In this innovative rendition of The Oresteia, the poet, translator, and essayist Anne Carson combines three different visions—Aischylos' Agamemnon, Sophokles' Elektra, and Euripides' Orestes—giving birth to a wholly new experience of the classic Greek triumvirate of vengeance. After the murder of her daughter Iphegenia by her husband Agamemnon, Klytaimestra exacts a mother's revenge, murdering Agamemnon and his mistress, Kassandra. Displeased with Klytaimestra's actions, Apollo calls on her son, Orestes, to avenge his father's death with the help of his sister Elektra. In the end, Orestes, driven mad by the Furies for his bloody betrayal of family, and Elektra are condemned to death by the people of Argos, and must justify their actions—signaling a call to change in society, a shift from the capricious governing of the gods to the rule of manmade law.
Carson's accomplished rendering combines elements of contemporary vernacular with the traditional structures and rhetoric of Greek tragedy, opening up the plays to a modern audience. In addition to its accessibility, the wit and dazzling morbidity of her prose sheds new light on the saga for scholars. Anne Carson's Oresteia is a watershed translation, a death-dance of vengeance and passion not to be missed.
Anne Carson is a professor of Classics at the University of Toronto, Canada, as well as a poet, essayist, and translator. She was a Guggenheim Fellow and a MacArthur Fellow, and has won a Pushcart Prize, a Lannan Literary Award, and a PEN Award for Poetry in Translation. Carson's first book, Eros the Bittersweet, was named one of the 100 best nonfiction books of all time by the Modern Library. Her other works include Autobiography of Red: A Novel in Verse, The Beauty of the Husband: A Fictional Essay in 29 Tangos, and Decreation: Poetry, Essays, Opera.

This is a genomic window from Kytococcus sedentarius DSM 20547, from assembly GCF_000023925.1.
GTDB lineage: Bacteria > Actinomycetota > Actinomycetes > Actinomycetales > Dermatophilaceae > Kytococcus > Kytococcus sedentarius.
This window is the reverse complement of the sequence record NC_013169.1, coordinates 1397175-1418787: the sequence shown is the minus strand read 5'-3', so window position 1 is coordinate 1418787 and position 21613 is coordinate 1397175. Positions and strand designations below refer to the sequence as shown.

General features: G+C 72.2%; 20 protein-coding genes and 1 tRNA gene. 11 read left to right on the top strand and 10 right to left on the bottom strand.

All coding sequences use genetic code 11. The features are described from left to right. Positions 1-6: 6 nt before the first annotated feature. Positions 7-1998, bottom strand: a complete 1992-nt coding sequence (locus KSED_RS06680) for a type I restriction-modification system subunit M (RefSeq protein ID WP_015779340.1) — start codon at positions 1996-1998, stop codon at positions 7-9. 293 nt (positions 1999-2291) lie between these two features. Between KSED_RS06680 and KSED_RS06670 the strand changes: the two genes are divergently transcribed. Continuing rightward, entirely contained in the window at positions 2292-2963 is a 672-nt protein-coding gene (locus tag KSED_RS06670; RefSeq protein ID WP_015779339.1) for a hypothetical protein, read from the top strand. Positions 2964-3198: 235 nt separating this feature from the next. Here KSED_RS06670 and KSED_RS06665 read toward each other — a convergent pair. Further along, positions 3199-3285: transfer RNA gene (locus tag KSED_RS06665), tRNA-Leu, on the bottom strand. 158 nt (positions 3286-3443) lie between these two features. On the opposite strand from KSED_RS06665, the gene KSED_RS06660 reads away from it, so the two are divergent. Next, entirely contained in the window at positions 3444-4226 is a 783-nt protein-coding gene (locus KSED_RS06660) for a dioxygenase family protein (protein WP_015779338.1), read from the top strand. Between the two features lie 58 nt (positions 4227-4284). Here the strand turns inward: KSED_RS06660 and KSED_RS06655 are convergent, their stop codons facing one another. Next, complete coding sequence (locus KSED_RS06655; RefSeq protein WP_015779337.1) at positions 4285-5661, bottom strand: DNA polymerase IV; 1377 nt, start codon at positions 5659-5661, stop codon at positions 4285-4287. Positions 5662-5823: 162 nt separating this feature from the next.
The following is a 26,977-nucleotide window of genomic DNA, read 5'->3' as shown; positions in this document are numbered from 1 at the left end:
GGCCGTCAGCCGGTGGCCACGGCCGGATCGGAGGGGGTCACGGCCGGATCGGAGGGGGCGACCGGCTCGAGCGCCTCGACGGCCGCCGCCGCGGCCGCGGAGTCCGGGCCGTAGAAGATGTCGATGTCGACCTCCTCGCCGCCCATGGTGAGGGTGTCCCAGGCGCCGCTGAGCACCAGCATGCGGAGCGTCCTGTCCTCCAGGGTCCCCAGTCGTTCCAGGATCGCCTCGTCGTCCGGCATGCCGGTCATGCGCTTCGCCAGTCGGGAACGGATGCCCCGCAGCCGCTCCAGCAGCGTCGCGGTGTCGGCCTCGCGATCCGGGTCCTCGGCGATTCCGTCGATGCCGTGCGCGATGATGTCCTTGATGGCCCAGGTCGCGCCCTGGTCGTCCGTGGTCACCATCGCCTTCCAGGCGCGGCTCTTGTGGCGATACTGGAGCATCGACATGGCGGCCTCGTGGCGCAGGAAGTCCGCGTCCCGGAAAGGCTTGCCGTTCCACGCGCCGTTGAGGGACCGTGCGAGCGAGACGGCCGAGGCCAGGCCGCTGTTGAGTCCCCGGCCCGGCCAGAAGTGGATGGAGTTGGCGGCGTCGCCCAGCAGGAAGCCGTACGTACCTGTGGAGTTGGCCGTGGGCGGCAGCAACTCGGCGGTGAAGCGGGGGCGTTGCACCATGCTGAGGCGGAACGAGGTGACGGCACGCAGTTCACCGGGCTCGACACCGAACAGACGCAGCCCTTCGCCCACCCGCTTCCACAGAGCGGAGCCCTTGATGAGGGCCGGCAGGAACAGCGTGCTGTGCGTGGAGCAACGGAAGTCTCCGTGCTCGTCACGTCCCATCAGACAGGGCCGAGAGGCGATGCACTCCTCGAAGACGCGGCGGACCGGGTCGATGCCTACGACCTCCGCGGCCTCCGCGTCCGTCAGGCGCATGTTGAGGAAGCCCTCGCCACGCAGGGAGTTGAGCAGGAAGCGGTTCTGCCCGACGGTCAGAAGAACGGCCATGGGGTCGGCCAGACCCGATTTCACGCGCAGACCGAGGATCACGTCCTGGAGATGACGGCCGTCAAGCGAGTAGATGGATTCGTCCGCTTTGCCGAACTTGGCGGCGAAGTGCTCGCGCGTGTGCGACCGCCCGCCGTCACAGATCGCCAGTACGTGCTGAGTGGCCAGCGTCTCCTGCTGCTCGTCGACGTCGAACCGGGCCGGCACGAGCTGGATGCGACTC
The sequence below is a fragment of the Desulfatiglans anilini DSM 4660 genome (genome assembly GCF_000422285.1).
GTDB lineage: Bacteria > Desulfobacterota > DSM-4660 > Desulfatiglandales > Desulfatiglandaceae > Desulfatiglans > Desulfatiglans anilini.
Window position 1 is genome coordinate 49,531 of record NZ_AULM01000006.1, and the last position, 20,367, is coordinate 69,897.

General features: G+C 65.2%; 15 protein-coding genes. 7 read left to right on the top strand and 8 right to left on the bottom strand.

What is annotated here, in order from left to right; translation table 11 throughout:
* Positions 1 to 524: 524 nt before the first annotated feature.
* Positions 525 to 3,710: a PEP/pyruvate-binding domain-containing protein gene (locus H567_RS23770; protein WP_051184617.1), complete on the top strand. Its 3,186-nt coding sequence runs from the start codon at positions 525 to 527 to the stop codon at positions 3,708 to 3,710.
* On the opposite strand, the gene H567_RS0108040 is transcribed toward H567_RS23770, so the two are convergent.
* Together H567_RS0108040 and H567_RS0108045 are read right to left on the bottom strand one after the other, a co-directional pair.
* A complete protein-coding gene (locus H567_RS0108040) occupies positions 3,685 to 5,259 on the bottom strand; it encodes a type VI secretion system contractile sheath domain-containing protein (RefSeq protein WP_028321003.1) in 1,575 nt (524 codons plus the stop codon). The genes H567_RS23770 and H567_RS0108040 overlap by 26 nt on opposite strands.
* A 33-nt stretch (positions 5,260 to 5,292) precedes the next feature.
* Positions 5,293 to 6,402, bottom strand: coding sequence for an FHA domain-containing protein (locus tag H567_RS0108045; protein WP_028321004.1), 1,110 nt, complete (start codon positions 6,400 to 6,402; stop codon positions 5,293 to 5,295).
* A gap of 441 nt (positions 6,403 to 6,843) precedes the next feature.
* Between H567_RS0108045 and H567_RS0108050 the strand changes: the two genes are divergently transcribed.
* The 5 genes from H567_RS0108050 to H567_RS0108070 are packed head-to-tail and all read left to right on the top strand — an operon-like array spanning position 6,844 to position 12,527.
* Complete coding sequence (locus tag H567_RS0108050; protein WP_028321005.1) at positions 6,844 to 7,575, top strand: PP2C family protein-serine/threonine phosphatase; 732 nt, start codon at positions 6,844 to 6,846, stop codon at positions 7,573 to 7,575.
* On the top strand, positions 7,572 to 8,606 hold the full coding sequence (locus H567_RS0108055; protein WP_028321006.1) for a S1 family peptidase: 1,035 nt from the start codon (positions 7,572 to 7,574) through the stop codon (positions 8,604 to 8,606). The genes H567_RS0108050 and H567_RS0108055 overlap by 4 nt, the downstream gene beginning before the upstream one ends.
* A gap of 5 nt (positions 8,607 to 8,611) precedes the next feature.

Aiskhylos (also known as Aeschylus) was the father of Greek tragedy, whose innovations in theater included conflict directly between characters, rather than through the intermediary of the chorus. Though a prolific playwright of an estimated seventy to ninety plays, only seven of Aiskhylos' works survive. Among the most famous are The Persians and the Oresteia trilogy.
Sophokles (also known as Sophocles) was a celebrated Greek playwright who won more drama competitions than Aiskhylos and Euripides combined. He is known for his advancements in character development and for adding a third character to his plays. Though he wrote over 120 plays, only seven remain today, the most famous of which are Oedipus Rex and Antigone.
Euripides was a tragedian who revolutionized theater by presenting mythical heroes as ordinary people in extraordinary circumstances, and by examining inner lives and motives as well as recounting action. He was also unique in displaying sympathy toward women and other marginalized people. Eighteen of Euripides' estimated 92 to 95 plays have survived, the best known of which are Medea, Electra, and Bacchae.
Now, Penelope and her chorus of wronged maids tell their side of the story in a new stage version by Margaret Atwood, adapted from her own wry, witty and wise novel.
The Penelopiad premiered with the Royal Shakespeare Company in association with Canada's National Arts Centre at the Swan Theatre, Stratford-upon-Avon, in July 2007.